My Life in Four Books: Mark Mossman
1) What book was most important to you in high school? Why?
I don’t remember the actual title, but it was an anthology of American Literature that I had the third and fourth quarters of my junior year in high school.
I was in A-track English. So, we had grammar in the fall, and then literature in the spring. My freshman year the spring course was in Greek Mythology; in my sophomore year it was a course in Shakespeare. Both of those were good, fine, but not in any way moving or important to me. I barely remember any actual lit—just the teachers and my friends and so on.
The spring of my junior year, though, something clicked, my life changed, and I discovered literature in a very serious way. Our junior year course was in American literature and we read stories and poems out of an anthology, I think the Bedford Guide to American Literature, but I am not sure. I read the entire anthology, way more than was actually assigned for the class. I remember being enthralled by the short stories in the anthology, like “An Occurrence at Owl Creek Bridge” by Ambrose Bierce, for example, or “The Black Cat” by Edgar Allan Poe. I remember reading “A Good Man is Hard to Find” by Flannery O’Connor. I remember “The Jilting of Granny Weatherall” by Katherine Anne Porter.
Even though I didn’t realize this at the time, this anthology was probably the most important book to me in high school simply because through it I started to understand my life through literature.
2) What book was most important to you when you were an undergraduate English major? Why?
This is hard. I read a ton when I was an undergraduate English major. I want to emphasize that there were many significant moments in my reading. Those include reading all of Jane Austen one winter break, and reading William Carlos Williams’s Spring and All one spring break; they include the first time I read Mary Shelley’s Frankenstein, the first time I read Coleridge’s “The Rime of the Ancient Mariner,” the first time I read, for a class with the great Stella Revard, Milton’s Paradise Lost; they include when I bought a copy of T. S. Eliot’s Sacred Wood, and when I struggled, mightily, with Foucault’s Madness and Civilization; they include a constant reading of the Victorian poets, like Tennyson, and William Morris, and both Christina and Dante Gabriel Rossetti (The book of sonnets by D. G. Rossetti, The House of Life, was a prized possession).
The most important book for me, however, was the New Directions paperback of Dylan Thomas’s Collected Poems. I took this book with me wherever I went. I read the poems constantly. I begged and then persuaded a professor to do an independent study with me on Dylan Thomas. This book was a touchstone for me without a doubt, and I still read poems from it today. That book represented a posture, I guess, what it meant to be an English major; the poems were also explosive, out-of-control experiences, constant reminders that language is intense and our experience of language is beautiful. So, the book of poems was important because it provided a kind of guide as to what I was and would become in grad school and then at the University.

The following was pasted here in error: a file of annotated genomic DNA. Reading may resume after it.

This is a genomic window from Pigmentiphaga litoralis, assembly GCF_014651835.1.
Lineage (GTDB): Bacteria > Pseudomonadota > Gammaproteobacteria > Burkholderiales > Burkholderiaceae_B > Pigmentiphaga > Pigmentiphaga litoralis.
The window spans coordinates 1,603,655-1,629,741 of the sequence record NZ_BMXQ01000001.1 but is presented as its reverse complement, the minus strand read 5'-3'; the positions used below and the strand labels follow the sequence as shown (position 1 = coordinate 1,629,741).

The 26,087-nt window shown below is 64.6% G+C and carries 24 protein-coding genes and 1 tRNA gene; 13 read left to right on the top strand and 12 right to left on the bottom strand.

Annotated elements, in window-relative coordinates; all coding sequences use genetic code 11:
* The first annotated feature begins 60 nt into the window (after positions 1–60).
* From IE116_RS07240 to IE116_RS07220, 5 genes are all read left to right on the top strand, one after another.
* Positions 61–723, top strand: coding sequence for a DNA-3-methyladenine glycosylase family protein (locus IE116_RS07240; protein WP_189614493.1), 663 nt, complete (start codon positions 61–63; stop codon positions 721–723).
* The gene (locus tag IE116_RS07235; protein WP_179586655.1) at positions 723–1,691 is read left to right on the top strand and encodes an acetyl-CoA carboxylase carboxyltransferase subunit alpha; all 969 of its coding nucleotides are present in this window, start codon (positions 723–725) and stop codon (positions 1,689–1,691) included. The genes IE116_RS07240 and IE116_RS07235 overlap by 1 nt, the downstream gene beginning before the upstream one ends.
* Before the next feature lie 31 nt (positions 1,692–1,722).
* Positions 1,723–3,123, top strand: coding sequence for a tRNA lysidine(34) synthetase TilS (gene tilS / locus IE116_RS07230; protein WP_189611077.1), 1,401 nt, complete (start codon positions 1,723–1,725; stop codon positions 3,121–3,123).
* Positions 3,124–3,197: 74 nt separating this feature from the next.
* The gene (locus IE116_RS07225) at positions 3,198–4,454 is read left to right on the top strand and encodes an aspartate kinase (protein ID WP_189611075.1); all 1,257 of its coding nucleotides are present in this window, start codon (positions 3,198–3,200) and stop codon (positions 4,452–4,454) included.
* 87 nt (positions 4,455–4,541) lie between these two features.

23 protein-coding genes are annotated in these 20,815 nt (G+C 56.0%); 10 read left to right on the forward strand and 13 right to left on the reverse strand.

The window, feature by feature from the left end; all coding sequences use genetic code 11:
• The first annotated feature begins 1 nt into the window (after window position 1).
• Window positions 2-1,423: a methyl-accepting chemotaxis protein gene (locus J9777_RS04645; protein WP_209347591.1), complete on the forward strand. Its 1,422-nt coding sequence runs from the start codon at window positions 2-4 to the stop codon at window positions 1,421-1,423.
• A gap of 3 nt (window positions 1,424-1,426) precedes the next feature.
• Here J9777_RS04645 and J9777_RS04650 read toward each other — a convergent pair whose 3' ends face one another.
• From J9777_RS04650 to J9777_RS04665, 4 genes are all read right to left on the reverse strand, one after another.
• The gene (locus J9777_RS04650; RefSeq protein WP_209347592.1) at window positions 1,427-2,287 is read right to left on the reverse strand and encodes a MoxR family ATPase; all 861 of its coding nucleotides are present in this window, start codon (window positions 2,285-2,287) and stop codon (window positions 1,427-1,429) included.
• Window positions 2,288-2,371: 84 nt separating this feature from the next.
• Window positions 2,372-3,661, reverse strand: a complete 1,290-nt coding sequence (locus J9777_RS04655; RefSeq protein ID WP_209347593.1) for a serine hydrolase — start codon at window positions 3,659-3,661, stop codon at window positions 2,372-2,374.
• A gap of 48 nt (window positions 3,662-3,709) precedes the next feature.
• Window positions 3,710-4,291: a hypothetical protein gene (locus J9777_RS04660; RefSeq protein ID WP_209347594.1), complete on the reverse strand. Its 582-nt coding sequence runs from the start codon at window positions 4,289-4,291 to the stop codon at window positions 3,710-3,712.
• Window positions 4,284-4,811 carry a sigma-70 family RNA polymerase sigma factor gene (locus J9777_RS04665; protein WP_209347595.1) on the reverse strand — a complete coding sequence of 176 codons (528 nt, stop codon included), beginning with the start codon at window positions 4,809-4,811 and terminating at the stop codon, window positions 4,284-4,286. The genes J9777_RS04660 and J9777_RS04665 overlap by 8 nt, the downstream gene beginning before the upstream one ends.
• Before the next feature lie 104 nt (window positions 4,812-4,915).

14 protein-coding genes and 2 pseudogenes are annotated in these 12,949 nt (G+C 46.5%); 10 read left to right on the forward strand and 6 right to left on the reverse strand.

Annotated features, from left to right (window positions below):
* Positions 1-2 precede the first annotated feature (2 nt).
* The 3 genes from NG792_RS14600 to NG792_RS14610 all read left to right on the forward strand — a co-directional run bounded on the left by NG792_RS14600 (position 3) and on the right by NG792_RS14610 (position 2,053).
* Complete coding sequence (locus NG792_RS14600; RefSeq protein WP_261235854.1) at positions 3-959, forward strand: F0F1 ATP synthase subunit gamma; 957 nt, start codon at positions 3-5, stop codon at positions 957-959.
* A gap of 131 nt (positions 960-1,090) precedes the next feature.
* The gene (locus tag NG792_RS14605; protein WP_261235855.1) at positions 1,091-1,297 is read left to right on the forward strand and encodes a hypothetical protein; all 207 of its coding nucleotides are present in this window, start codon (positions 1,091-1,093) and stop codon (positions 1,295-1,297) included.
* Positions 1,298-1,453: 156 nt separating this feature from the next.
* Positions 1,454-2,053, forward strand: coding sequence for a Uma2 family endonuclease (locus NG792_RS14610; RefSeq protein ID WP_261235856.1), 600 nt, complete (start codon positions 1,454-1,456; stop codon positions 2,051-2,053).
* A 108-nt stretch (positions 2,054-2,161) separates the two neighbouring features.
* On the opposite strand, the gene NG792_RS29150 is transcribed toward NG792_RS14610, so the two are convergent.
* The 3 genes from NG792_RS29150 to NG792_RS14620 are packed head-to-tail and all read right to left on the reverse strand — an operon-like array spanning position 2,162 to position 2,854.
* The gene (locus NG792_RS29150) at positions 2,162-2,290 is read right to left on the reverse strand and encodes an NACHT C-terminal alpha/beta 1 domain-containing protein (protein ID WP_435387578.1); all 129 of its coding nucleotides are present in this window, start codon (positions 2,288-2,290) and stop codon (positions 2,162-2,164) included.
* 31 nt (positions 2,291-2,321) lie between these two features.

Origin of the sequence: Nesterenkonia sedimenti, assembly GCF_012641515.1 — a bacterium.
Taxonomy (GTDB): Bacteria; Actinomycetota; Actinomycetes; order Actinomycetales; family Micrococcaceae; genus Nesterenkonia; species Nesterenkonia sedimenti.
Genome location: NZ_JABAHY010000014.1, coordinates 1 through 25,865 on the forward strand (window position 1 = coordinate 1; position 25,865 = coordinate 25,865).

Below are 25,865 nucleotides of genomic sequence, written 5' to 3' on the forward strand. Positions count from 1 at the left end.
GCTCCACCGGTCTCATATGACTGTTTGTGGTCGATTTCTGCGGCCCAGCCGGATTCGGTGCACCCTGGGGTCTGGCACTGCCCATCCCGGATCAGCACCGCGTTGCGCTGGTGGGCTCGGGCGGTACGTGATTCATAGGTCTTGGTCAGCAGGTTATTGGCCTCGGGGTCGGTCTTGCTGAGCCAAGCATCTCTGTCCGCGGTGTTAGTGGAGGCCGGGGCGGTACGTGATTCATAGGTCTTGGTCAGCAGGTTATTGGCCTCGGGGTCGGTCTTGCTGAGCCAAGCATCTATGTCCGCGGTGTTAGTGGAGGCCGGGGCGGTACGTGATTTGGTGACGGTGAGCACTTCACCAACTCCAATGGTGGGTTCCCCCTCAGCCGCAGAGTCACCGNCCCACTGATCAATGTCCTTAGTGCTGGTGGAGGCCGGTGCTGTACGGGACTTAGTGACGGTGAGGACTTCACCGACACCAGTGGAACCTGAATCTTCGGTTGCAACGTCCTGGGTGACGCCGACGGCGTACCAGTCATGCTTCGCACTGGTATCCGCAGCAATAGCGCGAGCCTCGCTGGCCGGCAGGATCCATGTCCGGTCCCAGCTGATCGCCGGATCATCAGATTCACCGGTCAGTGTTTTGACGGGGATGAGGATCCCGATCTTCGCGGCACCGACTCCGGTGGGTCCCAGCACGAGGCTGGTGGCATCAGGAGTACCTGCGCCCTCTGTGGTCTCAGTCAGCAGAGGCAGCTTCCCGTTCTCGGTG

3) What book is most important to you now? Why?
Every morning I read poems from the 1990 Running Press edition of Emily Dickinson’s Selected Poems. This is a tiny, hard-bound, blue pocket book. It literally fits in a shirt or jeans pocket. And it is Amy’s book that I think she bought in Amherst, MA, in the 1990s. I have developed a deep love of those poems. Emily Dickinson understood the complexity of our everyday lives more than anyone I have read (other than James Joyce). I honestly think these poems keep me sane on some level, and that is why I read them with a kind of devotion.
4) What book have you reread the most often in your life. Why?
Probably James Joyce’s Ulysses. If not, it should be. I try to read it once a year, in the spring, before Bloomsday on June 16. Throughout the year I am always thinking about it and reading passages from it. It is, simply, the greatest book ever written. I first read it when I was a junior in college. I had tried to read it on my own and I had failed. I read it in another independent study with a group of fellow undergrads and I think one graduate student named Terry Groce. It was an amazing, life-changing experience. Again, there has been no greater achievement than Ulysses. I think it comes the closest that any work has come at actually representing what it means and what it feels like to be a human being. It is also an intense political argument against colonialism and the oppressive power of the privileged, while at the same time being a celebration of the capacity for decency, kindness, and good cheer.